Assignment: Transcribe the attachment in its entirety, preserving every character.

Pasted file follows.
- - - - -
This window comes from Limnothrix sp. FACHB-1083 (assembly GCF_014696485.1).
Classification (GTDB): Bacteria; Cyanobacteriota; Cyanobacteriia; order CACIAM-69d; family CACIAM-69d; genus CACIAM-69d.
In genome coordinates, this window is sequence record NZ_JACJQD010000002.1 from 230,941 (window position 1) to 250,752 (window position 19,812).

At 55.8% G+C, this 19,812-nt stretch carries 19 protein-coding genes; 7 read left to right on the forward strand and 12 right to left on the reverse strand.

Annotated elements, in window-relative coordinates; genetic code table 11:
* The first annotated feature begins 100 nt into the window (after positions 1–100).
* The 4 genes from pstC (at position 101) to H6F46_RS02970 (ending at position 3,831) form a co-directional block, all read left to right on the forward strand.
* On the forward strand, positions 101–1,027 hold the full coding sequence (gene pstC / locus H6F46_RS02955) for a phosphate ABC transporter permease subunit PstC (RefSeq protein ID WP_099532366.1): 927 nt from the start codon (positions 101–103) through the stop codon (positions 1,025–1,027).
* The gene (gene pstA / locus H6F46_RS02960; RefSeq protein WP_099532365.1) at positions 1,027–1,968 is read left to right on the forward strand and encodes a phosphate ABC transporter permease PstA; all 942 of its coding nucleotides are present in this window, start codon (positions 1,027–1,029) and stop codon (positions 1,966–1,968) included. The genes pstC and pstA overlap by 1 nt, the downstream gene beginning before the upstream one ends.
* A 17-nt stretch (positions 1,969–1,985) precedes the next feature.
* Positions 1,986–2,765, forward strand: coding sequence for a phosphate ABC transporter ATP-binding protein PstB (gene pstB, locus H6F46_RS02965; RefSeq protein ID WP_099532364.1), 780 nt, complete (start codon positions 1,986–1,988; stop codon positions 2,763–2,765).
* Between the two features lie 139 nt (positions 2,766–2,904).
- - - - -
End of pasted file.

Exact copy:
This window comes from Limnothrix sp. FACHB-1083 (assembly GCF_014696485.1).
Classification (GTDB): Bacteria; Cyanobacteriota; Cyanobacteriia; order CACIAM-69d; family CACIAM-69d; genus CACIAM-69d.
In genome coordinates, this window is sequence record NZ_JACJQD010000002.1 from 230,941 (window position 1) to 250,752 (window position 19,812).

At 55.8% G+C, this 19,812-nt stretch carries 19 protein-coding genes; 7 read left to right on the forward strand and 12 right to left on the reverse strand.

Annotated elements, in window-relative coordinates; genetic code table 11:
* The first annotated feature begins 100 nt into the window (after positions 1–100).
* The 4 genes from pstC (at position 101) to H6F46_RS02970 (ending at position 3,831) form a co-directional block, all read left to right on the forward strand.
* On the forward strand, positions 101–1,027 hold the full coding sequence (gene pstC / locus H6F46_RS02955) for a phosphate ABC transporter permease subunit PstC (RefSeq protein ID WP_099532366.1): 927 nt from the start codon (positions 101–103) through the stop codon (positions 1,025–1,027).
* The gene (gene pstA / locus H6F46_RS02960; RefSeq protein WP_099532365.1) at positions 1,027–1,968 is read left to right on the forward strand and encodes a phosphate ABC transporter permease PstA; all 942 of its coding nucleotides are present in this window, start codon (positions 1,027–1,029) and stop codon (positions 1,966–1,968) included. The genes pstC and pstA overlap by 1 nt, the downstream gene beginning before the upstream one ends.
* A 17-nt stretch (positions 1,969–1,985) precedes the next feature.
* Positions 1,986–2,765, forward strand: coding sequence for a phosphate ABC transporter ATP-binding protein PstB (gene pstB, locus H6F46_RS02965; RefSeq protein ID WP_099532364.1), 780 nt, complete (start codon positions 1,986–1,988; stop codon positions 2,763–2,765).
* Between the two features lie 139 nt (positions 2,766–2,904).